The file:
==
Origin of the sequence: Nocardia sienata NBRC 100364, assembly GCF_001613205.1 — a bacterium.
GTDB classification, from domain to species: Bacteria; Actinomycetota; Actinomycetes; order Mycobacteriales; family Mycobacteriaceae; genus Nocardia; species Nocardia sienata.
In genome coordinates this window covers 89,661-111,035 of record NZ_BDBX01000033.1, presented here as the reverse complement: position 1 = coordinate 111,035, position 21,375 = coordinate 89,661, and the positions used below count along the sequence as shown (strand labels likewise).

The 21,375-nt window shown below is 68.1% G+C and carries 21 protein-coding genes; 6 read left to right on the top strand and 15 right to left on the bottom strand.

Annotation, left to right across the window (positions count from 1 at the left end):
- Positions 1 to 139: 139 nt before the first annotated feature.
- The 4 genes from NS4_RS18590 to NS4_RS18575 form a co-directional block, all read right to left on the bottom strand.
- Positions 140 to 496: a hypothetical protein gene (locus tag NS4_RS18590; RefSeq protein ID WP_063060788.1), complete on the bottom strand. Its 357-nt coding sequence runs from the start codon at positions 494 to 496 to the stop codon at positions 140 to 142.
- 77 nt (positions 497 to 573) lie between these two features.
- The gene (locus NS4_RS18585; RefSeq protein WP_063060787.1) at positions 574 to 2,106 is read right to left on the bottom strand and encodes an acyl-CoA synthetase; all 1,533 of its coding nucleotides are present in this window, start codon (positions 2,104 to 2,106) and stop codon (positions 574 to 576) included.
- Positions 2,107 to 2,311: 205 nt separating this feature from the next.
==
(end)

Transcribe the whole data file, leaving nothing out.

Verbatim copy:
Origin of the sequence: Nocardia sienata NBRC 100364, assembly GCF_001613205.1 — a bacterium.
GTDB classification, from domain to species: Bacteria; Actinomycetota; Actinomycetes; order Mycobacteriales; family Mycobacteriaceae; genus Nocardia; species Nocardia sienata.
In genome coordinates this window covers 89,661-111,035 of record NZ_BDBX01000033.1, presented here as the reverse complement: position 1 = coordinate 111,035, position 21,375 = coordinate 89,661, and the positions used below count along the sequence as shown (strand labels likewise).

The 21,375-nt window shown below is 68.1% G+C and carries 21 protein-coding genes; 6 read left to right on the top strand and 15 right to left on the bottom strand.

Annotation, left to right across the window (positions count from 1 at the left end):
- Positions 1 to 139: 139 nt before the first annotated feature.
- The 4 genes from NS4_RS18590 to NS4_RS18575 form a co-directional block, all read right to left on the bottom strand.
- Positions 140 to 496: a hypothetical protein gene (locus tag NS4_RS18590; RefSeq protein ID WP_063060788.1), complete on the bottom strand. Its 357-nt coding sequence runs from the start codon at positions 494 to 496 to the stop codon at positions 140 to 142.
- 77 nt (positions 497 to 573) lie between these two features.
- The gene (locus NS4_RS18585; RefSeq protein WP_063060787.1) at positions 574 to 2,106 is read right to left on the bottom strand and encodes an acyl-CoA synthetase; all 1,533 of its coding nucleotides are present in this window, start codon (positions 2,104 to 2,106) and stop codon (positions 574 to 576) included.
- Positions 2,107 to 2,311: 205 nt separating this feature from the next.